Employees are as valuable as they choose to be.
For this post, I am mostly considering the “Management Principles and Practices” discussion on pages 59-68 in Spilka.
Now more than ever it is important for everyone to demonstrate his or her value as an employee, regardless of the industry or professional field. Our company has experienced an over 50% cut in our workforce in the past 18 months. Before the layoffs, I was our quality management system director. After the layoffs, I am still responsible for the quality system, but I am also taking care of all contract administration duties and some production management and executive assistant tasks with no raise in pay or any added benefit other than not having to join the unemployment line. I have taken on this added responsibility with a big freaking smile on my face because all four of those titles are considered “overhead” positions, meaning that financially they only cost the company money rather than make it money. People in these kinds of positions are easy targets for the chopping block, and being able to afford to hire individuals for these positions can be seen as a luxury when executive management is getting desperate to cut costs and ultimately save their business. However, just because the position is considered purely an overhead cost doesn’t mean the individual doing the job is doomed to provide no added value to the organization.
One recurring question in the Technical Communication bachelor’s degree program here at Stout was, “What is technical communication?” There is no single correct answer. The ambiguity of our profession really puts us at an advantage if we know how to present our answer when asked what exactly it is that we do. While simply going to work and doing one’s assigned tasks is widely accepted as a sufficient work ethic, it does not allow someone in an overhead position to add value to him- or herself as an employee. So how do we add value to ourselves? A value-added employee is always thinking of ways to do things smarter, more efficiently, more effectively. We need to always be on the lookout for areas in which we can apply our skills, even if it is outside of our comfort zone. If attending college has taught me anything it’s that I, and everyone else, is capable of much more than we assume ourselves to be. Our chosen field is something that can be applied in any industry, and it is difficult to think of a document we can’t generate from scratch or improve if we understand the intent and the “big picture” of the company and its goals. The more we learn about our employer as a whole, the better we can do our job and the more work we can find for ourselves to do within the company.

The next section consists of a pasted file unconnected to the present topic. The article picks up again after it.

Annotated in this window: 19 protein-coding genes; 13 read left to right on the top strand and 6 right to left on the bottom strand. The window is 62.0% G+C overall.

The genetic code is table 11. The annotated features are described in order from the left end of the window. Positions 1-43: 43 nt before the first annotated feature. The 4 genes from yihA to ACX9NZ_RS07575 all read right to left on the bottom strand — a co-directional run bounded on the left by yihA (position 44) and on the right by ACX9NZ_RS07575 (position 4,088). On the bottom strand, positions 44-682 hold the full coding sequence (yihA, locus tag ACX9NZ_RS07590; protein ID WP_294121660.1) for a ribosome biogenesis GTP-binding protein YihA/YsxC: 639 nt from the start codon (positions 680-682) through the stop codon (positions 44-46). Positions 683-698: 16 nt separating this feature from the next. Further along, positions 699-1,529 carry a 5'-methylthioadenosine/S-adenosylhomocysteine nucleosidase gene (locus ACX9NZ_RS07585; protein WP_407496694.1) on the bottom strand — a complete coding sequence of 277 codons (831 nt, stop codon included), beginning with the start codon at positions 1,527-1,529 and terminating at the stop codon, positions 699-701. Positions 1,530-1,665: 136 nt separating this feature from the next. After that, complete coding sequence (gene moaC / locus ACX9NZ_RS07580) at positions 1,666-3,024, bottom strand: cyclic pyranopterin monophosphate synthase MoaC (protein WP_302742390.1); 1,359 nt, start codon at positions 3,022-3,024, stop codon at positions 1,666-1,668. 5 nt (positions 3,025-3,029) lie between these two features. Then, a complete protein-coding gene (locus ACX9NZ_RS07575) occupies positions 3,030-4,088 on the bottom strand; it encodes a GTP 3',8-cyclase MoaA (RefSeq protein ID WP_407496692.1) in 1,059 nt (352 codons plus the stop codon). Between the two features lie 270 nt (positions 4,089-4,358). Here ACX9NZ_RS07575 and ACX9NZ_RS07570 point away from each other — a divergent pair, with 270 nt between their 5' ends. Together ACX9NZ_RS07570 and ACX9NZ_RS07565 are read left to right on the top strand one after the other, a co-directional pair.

The only person that can make an employee valuable is the employee him- or herself. It is not always about learning the most up-to-date technology, but it is always about demonstrating a concern for the company and its needs and acting upon them. With a little extra effort, technical communicators have unlimited opportunities to do so.